Photo by Gabriel Jimenez, Unsplash

You too can Sequester Carbon Right in Your Own Yard

We all know that climate change is real and rapidly changing our environment. But what can we do in our small urban yards to help?

Simply put, stop digging. Sounds easy enough, just stop digging. But why?

 When we dig out those pesky weeds or turn over the soil, we release carbon that has been sequestered in the soil by our plants. By leaving the soil alone, the organisms big and small can do their jobs. Big organisms like worms and creepy crawlies work their way through the soil keeping it open and light. This allows the microorganisms to do the heavy work.

The technique we call No-dig for Better Soil makes good common sense!

 Did you Know? There are more microorganisms in one teaspoon of healthy soil than there are people on earth.

Photo  Jonathan Kemper, Unsplash

 By leaving the soil undisturbed, we leave more carbon locked in the ground.

Tiny organisms are working away at the Soil Organic Matter (SOM). SOM is plant debris left in place to decompose (ie. leaves, dead roots, or compost). Plants pull carbon dioxide from the environment to use as fuel for photosynthesis, use what they need releasing oxygen to the atmosphere and carbohydrates into the soil. Microbes feed on the carbohydrates released by plants and on the SOM releasing vital nutrients that the plants need. When we turn the soil oxygen is introduced, which oxidizes the carbon converting it back into CO2 and releasing it back into the environment. There is a delicate balance between carbon produced and carbon used. When we disturb the soil we starve the billions of carbon munching microbes that live in the top layer of soil.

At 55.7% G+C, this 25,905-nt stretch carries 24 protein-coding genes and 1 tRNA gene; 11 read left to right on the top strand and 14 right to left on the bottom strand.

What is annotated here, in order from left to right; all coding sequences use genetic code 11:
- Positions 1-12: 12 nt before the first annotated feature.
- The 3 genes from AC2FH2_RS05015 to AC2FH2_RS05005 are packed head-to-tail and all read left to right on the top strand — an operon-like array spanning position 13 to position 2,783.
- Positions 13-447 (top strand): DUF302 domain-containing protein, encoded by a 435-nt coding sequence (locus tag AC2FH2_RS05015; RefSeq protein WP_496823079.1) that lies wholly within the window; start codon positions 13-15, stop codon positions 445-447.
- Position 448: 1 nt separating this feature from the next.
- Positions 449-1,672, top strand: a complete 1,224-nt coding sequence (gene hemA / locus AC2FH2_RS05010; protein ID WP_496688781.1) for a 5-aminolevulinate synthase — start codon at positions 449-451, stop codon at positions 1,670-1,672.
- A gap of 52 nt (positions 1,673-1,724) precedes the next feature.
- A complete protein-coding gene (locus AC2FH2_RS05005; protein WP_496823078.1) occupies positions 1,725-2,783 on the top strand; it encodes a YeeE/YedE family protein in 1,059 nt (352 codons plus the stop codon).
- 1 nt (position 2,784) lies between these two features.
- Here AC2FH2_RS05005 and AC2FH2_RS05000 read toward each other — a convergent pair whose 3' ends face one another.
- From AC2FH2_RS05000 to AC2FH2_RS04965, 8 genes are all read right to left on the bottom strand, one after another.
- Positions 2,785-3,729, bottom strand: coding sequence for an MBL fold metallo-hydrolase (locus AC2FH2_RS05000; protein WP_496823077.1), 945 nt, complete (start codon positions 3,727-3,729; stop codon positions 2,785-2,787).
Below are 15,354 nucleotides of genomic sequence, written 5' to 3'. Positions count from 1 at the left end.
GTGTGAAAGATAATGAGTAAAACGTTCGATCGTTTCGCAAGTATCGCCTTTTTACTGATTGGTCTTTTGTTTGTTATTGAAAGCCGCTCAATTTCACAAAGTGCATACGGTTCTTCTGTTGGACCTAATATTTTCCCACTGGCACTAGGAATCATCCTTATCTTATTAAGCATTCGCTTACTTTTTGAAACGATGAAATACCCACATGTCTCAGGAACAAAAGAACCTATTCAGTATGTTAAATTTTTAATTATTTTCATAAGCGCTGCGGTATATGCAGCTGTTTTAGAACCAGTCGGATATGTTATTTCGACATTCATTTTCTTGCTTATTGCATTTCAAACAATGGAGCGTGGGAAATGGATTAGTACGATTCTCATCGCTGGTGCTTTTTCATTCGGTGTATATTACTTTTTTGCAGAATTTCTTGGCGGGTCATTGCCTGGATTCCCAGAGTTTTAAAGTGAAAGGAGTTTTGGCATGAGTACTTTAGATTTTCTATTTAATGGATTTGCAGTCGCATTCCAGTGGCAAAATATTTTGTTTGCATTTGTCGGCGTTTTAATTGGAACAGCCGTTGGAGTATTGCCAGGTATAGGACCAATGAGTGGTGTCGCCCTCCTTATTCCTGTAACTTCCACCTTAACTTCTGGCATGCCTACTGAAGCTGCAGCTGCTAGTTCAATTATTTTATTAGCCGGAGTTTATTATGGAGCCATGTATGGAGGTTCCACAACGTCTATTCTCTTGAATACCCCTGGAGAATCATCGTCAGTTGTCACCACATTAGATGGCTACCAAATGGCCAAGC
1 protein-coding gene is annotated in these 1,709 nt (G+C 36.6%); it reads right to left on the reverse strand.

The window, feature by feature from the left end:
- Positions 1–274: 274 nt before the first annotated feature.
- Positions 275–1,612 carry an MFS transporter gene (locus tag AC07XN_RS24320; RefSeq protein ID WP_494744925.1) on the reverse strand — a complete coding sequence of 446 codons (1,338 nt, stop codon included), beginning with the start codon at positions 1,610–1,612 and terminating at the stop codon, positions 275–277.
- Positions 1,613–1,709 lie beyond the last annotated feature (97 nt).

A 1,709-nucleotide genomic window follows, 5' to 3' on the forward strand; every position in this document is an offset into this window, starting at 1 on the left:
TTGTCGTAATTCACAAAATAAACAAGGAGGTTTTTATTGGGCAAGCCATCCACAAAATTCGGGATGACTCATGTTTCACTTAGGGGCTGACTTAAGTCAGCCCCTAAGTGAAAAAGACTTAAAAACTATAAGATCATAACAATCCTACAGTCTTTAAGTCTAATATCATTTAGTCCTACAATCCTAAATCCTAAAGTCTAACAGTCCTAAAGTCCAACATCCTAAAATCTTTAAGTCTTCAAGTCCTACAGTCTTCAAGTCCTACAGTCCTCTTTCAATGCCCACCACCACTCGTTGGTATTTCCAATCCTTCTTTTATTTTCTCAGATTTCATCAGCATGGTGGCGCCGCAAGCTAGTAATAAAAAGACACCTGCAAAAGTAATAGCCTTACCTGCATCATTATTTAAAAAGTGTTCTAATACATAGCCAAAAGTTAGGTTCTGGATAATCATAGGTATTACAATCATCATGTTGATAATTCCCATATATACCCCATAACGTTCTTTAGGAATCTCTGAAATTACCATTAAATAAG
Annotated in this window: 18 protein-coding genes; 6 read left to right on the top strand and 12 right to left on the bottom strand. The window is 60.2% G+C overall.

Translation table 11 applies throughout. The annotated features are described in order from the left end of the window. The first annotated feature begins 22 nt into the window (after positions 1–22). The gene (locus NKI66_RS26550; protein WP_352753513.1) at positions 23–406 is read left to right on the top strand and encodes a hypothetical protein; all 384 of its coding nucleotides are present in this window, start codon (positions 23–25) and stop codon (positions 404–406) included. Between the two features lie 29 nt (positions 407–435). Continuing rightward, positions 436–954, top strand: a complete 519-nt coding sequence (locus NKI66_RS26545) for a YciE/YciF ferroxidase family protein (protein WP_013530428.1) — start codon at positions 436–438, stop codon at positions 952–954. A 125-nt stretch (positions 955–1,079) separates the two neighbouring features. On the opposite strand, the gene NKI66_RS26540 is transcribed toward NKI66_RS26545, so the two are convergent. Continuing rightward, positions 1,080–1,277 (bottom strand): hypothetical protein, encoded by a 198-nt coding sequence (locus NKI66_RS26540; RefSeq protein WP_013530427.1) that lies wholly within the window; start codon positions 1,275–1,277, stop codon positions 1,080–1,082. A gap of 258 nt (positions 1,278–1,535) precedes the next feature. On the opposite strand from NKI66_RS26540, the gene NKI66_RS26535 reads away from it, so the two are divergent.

How does NO-Dig for Better Soil also benefit gardeners?

Do you still need another reason to put the shovel down? When we disturb the soil, we are also bringing the next crop of weed seeds to the surface for them to enjoy the sun and rain only to start the cycle all over again. The weed seeds appreciate the kindness of allowing them the conditions they need to grow.

 As gardeners, we can do our part to keep as much carbon in our soils as possible. Next time you think of cleaning a dead plant out of your perennial bed or the veggie garden, consider cutting it off at the surface and leaving the roots in the soil to decompose. The roots add to the soil stability while providing future food for the microbes. Chances are there won’t be much left of the roots when you go to plant again next spring.

All we really need to do is avoid digging or turning the soil, add mulch regularly and stay off the soil. Sounds simple enough right?

Other Steps to Take

 Adding mulch is a very important step. This can be a green mulch or straw in a veggie garden or a traditional mulch in the flower beds. The best mulch is ground-up waste from our own gardens. Leaving the debris in the fall provides overwintering insects somewhere to sleep and allows the decomposition process to start. In the spring, consider mulching the dead leaves and putting them back onto the garden. Or, if you have space, compost the debris on your property to be used the next season as mulch. A layer of responsibly sourced natural mulch is a great addition to ensure that any seeds that are on the surface don’t get the sun needed to germinate.

The next critical step is to stay off the soil to avoid compaction which disrupts the open airiness of the soil. Place stepping stones in strategic places to remind you where you can step. Over time the soil will become healthy, airy, nutrient-rich soil. Pulling any weeds that do appear is easy since the soil is so loose. Only your hands are needed, no more digging.

 This is a win, win, win situation. Less work for the gardener, more nutrients for the plants, and less CO2 in our atmosphere.

Additional reading

Schwartz, Judith D., “Soil as Carbon Storehouse: New Weapon in Climate Fight?”, YaleEnvironment360, The Yale School of the Environment, 4 March, 2014,

Tucker, Acadia, “How to Become a Backyard Carbon Farmer”, Sustainable America, Sustainable America, 8 March, 2019 

The Great Gardening Cover Up

Beneficial Bacteria in the soil